1. FruitLoops says:

    Hello and thank you for this and your other work / documentation.
    This is realy great and so aprichiated i can`t say it enofe.
    Is there any chance you will be doing a white paper on RMI, aspects and NetSerialization?

    Thanks again.

    • Ivan Hawkes says:

      I tend to just blog on what I am working on at the time. I can’t really see RMI, aspects or NetSerialization coming up any time soon as I am not using any of them in the near future. I might however have a little more to say on integration shortly.

      Thanks in return! It’s always good to know someone appreciates the time it takes to write these things.

  2. […] go into more depth. I briefly covered the 40 odd listeners that I was able to locate in my article Introducing CryEngine 3 Event Listeners. Today I would like to revisit just one of those […]

  3. Joe says:

    thanks for this, it is difficult finding information on C++ with CryEngine. I am looking like you have mentioned to create a class which has the engine callback my methods when something happens, but I’m not sure if I’m missing something here – where do you register the listener? My plan was to create a class like myListeners::IGameFrameworkListener and define the virtual methods, I put the registration in the constructor. I then instantiated this class in the Game.cpp constructor. It doesn’t work, I get heaps of unrelated errors just from including the myListeners.h file. Your article seems to be clear, but obviously I missed something. Would appreciate any tips. Joe

    • Ivan Hawkes says:

      Hi Joe! You’re right about how hard it can be to find information on C++ and CryEngine; that’s why I am writing things up as I discover them. I actually covered listeners pretty thoroughly in a previous article which should help you out. There is also another article which introduces all the event listener classes I could find in the code.

      In short, select a class that you want to listen for events and have it implement the pure virtual methods that are defined e.g. IGameFrameworkListener:

      // IGameFramework
      virtual void OnPostUpdate (float fDeltaTime) {};
      virtual void OnSaveGame (ISaveGame* pSaveGame) {};
      virtual void OnLoadGame (ILoadGame* pLoadGame) {};
      virtual void OnLevelEnd (const char* nextLevel) {};
      virtual void OnActionEvent (const SActionEvent& event) {};
      virtual void OnPreRender() {};

      You register the event listener in an init routine for that class e.g.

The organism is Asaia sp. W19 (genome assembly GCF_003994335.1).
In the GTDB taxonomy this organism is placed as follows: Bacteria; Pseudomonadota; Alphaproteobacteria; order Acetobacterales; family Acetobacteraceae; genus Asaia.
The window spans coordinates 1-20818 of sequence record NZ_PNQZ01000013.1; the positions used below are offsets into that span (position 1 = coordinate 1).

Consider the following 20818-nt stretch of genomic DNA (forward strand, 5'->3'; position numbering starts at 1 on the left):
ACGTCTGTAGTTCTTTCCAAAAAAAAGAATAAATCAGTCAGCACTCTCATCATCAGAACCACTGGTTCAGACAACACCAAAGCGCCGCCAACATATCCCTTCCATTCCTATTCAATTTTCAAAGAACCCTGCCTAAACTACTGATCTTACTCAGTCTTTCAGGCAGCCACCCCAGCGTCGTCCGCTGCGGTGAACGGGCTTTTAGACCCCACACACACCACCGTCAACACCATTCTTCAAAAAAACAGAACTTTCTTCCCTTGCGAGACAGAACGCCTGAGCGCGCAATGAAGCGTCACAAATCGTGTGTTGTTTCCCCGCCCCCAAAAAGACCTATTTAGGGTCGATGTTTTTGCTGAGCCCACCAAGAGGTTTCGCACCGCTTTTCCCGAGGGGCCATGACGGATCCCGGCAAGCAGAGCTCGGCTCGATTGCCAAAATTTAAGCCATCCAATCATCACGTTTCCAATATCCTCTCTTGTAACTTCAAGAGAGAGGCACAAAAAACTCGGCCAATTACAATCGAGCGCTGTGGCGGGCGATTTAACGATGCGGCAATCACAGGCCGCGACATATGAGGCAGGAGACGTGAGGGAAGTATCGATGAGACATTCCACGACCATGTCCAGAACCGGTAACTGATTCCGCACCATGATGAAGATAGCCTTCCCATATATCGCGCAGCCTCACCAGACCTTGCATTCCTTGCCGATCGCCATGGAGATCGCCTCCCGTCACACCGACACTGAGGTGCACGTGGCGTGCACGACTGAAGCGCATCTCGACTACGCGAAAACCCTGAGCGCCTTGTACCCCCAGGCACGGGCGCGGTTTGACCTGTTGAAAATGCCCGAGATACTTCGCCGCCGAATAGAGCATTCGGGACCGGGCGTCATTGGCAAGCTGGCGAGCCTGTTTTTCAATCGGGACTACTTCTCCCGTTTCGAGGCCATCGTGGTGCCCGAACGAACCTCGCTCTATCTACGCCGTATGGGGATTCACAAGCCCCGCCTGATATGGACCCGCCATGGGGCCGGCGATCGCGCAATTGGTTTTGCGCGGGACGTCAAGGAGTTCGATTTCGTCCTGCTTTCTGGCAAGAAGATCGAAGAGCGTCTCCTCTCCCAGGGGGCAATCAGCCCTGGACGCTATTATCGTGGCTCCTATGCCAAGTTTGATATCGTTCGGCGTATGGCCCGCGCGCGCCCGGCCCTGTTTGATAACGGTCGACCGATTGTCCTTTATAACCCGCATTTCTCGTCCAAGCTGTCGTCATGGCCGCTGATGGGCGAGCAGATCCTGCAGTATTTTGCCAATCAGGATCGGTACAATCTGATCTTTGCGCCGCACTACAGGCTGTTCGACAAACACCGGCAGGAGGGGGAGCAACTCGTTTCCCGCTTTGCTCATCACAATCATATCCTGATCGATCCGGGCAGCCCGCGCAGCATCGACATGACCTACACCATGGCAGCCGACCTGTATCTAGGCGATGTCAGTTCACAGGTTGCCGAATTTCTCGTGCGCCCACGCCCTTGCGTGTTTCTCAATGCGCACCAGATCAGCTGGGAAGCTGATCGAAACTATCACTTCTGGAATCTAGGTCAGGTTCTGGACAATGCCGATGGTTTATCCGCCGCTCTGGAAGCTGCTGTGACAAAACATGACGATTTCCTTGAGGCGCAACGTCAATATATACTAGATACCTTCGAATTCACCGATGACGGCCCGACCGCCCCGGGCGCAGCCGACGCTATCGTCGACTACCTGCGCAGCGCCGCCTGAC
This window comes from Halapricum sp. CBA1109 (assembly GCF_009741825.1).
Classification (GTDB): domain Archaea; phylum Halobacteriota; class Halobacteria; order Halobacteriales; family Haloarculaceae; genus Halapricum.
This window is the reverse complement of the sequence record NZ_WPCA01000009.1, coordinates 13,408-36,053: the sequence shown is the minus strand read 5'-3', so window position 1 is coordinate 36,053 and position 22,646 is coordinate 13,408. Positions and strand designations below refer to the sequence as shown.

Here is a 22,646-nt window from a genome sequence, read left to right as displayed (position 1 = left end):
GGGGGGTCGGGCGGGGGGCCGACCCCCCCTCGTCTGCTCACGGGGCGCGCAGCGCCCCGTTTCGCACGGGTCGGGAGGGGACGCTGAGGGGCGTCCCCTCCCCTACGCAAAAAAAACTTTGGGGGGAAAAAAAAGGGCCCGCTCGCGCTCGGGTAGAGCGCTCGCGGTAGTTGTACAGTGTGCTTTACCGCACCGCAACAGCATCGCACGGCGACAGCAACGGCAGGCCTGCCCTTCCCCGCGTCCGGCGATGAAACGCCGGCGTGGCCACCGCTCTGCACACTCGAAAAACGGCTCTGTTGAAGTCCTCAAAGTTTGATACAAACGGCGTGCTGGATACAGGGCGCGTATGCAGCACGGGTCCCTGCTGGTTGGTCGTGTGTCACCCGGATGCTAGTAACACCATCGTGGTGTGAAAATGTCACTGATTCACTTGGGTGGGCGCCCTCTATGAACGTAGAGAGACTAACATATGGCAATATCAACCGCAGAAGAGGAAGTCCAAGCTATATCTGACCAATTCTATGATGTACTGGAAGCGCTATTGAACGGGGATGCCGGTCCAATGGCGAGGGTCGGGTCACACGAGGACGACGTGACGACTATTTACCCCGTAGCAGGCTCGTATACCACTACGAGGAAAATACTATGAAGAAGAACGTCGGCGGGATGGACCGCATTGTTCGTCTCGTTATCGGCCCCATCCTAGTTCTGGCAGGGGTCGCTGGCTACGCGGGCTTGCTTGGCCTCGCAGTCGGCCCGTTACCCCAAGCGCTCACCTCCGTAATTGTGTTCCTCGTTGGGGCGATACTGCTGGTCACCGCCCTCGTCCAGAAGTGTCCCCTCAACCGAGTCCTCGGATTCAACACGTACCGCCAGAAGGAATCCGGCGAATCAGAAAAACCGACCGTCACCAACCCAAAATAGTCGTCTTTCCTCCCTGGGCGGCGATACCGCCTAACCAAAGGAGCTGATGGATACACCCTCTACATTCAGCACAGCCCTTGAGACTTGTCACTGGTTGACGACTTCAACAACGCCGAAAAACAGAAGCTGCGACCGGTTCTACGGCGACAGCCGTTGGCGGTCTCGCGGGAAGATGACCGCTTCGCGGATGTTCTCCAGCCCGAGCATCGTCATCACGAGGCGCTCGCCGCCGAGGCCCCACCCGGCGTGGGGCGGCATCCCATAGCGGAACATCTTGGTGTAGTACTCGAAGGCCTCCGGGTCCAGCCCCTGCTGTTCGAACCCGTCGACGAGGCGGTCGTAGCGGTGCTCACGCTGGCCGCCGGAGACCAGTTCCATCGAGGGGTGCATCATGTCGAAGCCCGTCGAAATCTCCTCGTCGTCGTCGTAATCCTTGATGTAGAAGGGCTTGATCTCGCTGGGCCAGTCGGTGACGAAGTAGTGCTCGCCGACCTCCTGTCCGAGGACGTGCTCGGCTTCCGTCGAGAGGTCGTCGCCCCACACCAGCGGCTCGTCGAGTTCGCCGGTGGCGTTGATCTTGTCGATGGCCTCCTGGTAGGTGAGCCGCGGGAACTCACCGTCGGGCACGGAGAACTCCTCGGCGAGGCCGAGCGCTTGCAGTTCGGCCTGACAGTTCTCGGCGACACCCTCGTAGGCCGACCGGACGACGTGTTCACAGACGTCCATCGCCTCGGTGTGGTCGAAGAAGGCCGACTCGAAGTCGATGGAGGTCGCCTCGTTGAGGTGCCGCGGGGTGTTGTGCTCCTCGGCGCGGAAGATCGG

// Listen for system events.
      gEnv->pGame->GetIGameFramework()->GetISystem()->GetISystemEventDispatcher()->RegisterListener (this);
      // Listen for game events.
      gEnv->pGame->GetIGameFramework()->RegisterListener (this, "ThirdPersonCamera", FRAMEWORKLISTENERPRIORITY_DEFAULT);

      Unregister it when you’re done.

      The third person camera plugin code has a fully working example of all this.

  4. Joe says:

    Thanks for the quick reply. I got it yesterday and had a go, but still no luck. I will look into your code deeper – I know I’m missing something simple. I’ll be back, when I know what to ask, or I have the solution.


  5. Joe says:

    I think the problem I have is “how do I register my class in the game?” for example when I create an Entity object I have to register the Entity in Gamefactory, surely I have to do something similar with this callback class. Simply extending the listener doesn’t notify the game that it should call my class on an event. My code compiles but I get no call back when I create breakpoints. My class is not called at all, I created breakpoints at the constructor, the init and all callback methods with no joy. All I want to see is the game hit my breakpoint.

    my Header looks like
    struct IPluginListener
    virtual ~IPluginListener () {};
    virtual void Init () = 0;

    struct CmyCallBacks :
    public ISystemEventListener,
    public IGameFrameworkListener,
    public IActionListener,
    public IPluginListener

    // ISystemEventListener
    virtual void OnSystemEventAnyThread (ESystemEvent event, UINT_PTR wparam, UINT_PTR lparam) {}
    virtual void OnSystemEvent (ESystemEvent event, UINT_PTR wparam, UINT_PTR lparam);

    // IGameFrameworkListener
    virtual void OnPostUpdate (float fDeltaTime);
    virtual void OnSaveGame (ISaveGame* pSaveGame) {};
    virtual void OnLoadGame (ILoadGame* pLoadGame) {};
    virtual void OnLevelEnd (const char* nextLevel) {};
    virtual void OnActionEvent (const SActionEvent& event);
    virtual void OnPreRender () {};

    // IActionListener
    virtual void OnAction (const ActionId& action, int activationMode, float value);

    // IPluginListener
    virtual void Init ();

    My init definition is identical to yours;
    void CmyCallBacks::Init ()
    CRY_ASSERT (gEnv);
    CRY_ASSERT (gEnv->pGame);
    CRY_ASSERT (gEnv->pGame->GetIGameFramework ());
    CRY_ASSERT (gEnv->pGame->GetIGameFramework ()->GetISystem ());

    // Register Game Objects
    if (gEnv && gEnv->pGame && gEnv->pGame->GetIGameFramework ())
    // Listen for system events.
    gEnv->pGame->GetIGameFramework ()->GetISystem ()->GetISystemEventDispatcher ()->RegisterListener (this);
    // Listen for game events.
    gEnv->pGame->GetIGameFramework ()->RegisterListener (this, "myCallBack", FRAMEWORKLISTENERPRIORITY_DEFAULT);